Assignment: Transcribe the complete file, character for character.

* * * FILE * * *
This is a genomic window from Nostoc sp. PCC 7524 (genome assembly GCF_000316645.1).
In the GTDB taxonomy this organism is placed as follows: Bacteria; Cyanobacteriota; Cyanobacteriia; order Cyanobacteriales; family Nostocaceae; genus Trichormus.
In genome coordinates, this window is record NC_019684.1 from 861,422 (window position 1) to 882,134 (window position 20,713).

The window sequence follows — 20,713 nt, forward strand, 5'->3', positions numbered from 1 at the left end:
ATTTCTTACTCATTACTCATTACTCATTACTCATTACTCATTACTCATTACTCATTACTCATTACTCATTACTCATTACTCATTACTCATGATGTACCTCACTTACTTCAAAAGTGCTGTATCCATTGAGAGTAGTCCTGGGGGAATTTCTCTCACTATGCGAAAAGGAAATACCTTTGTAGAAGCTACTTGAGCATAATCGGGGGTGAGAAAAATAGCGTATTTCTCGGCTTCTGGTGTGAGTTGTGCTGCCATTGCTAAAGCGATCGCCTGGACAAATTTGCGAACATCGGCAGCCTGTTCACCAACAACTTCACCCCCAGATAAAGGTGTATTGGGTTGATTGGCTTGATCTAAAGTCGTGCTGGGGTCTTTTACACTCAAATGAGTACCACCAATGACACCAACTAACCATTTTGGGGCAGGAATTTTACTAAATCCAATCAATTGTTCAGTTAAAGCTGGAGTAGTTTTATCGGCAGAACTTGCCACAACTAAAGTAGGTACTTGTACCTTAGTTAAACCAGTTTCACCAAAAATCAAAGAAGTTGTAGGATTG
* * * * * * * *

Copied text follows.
This is a genomic window from Nostoc sp. PCC 7524 (genome assembly GCF_000316645.1).
In the GTDB taxonomy this organism is placed as follows: Bacteria; Cyanobacteriota; Cyanobacteriia; order Cyanobacteriales; family Nostocaceae; genus Trichormus.
In genome coordinates, this window is record NC_019684.1 from 861,422 (window position 1) to 882,134 (window position 20,713).

The window sequence follows — 20,713 nt, forward strand, 5'->3', positions numbered from 1 at the left end:
ATTTCTTACTCATTACTCATTACTCATTACTCATTACTCATTACTCATTACTCATTACTCATTACTCATTACTCATTACTCATTACTCATGATGTACCTCACTTACTTCAAAAGTGCTGTATCCATTGAGAGTAGTCCTGGGGGAATTTCTCTCACTATGCGAAAAGGAAATACCTTTGTAGAAGCTACTTGAGCATAATCGGGGGTGAGAAAAATAGCGTATTTCTCGGCTTCTGGTGTGAGTTGTGCTGCCATTGCTAAAGCGATCGCCTGGACAAATTTGCGAACATCGGCAGCCTGTTCACCAACAACTTCACCCCCAGATAAAGGTGTATTGGGTTGATTGGCTTGATCTAAAGTCGTGCTGGGGTCTTTTACACTCAAATGAGTACCACCAATGACACCAACTAACCATTTTGGGGCAGGAATTTTACTAAATCCAATCAATTGTTCAGTTAAAGCTGGAGTAGTTTTATCGGCAGAACTTGCCACAACTAAAGTAGGTACTTGTACCTTAGTTAAACCAGTTTCACCAAAAATCAAAGAAGTTGTAGGATTG